Imagining a world without religion
In my last essay, I talked about demolishing places of religion as their place in the world is done, but the blanketed destruction of these places of worship will create a further circle of violence that well into the future. One idea would be to convert these spaces into museums of “what-went-wrong-with-the-world”, museums of archaic thought whose cultural and moral relevance can be talked and debated about, without the central authority of a God or in extension, a cabal of humans propping up a mythical demagogue to further their interests.
Religion through the ages shaped our culture and paradigms , which in a scientific world can be distilled through means of reason and calculation. It is important to know our history and where we come from and in this sense religious institution can serve as existing set-pieces of knowledge of times past. Stripping these spaces of all power and converting them into places of real education will serve as a net positive for society, for when the dust settles the world will be a better place without imaginary control. What will become of such a world is a mystery, but it requires a belief in the total renegotiation with the ways of life as we know them now. These actions cannot stem from smaller ones, as the forces that wield this power will not yield their access to them. Cumulative, coordinated radical action is the only hope, erasing millennia of human inquiry (worthless for our age) in hopes of a better time to come. The moral learning from these religions have now formed the core of our social character, it is time to move on to pastures that can help us unveil our true potential.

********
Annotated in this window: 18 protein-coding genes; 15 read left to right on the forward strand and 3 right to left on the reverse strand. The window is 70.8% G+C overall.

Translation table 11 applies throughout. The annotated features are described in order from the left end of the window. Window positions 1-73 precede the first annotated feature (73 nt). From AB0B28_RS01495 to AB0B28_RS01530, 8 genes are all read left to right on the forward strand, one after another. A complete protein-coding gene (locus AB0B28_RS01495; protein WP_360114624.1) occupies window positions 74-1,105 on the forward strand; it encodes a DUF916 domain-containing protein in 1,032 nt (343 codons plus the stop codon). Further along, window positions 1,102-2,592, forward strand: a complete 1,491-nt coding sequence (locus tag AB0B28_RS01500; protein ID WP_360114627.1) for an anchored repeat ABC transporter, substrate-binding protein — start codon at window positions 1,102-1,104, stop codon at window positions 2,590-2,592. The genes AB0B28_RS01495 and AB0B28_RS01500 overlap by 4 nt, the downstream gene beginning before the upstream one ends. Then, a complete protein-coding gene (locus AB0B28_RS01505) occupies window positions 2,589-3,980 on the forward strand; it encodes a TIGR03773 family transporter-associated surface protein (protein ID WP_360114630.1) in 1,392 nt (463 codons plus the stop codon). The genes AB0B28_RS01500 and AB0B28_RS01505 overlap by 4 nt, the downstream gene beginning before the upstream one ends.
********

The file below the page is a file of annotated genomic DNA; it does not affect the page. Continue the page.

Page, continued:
As I write this, there's a new conflagration in India regarding Hindu temple remnants in the Gyan Vapi mosque in Varanasi, another burning flame to further fuel the right wing Hindutva ideology of the RSS/BJP. Issues like hunger, reducing power of democratic institutions, inflation, income inequality have all taken a back seat in the big dick competition of which stone has to be worshiped. Though the current batch of hyper-religious, politicized Hindus might want to avenge for past wrongs, the future will not be so kind for their misgivings in other fields.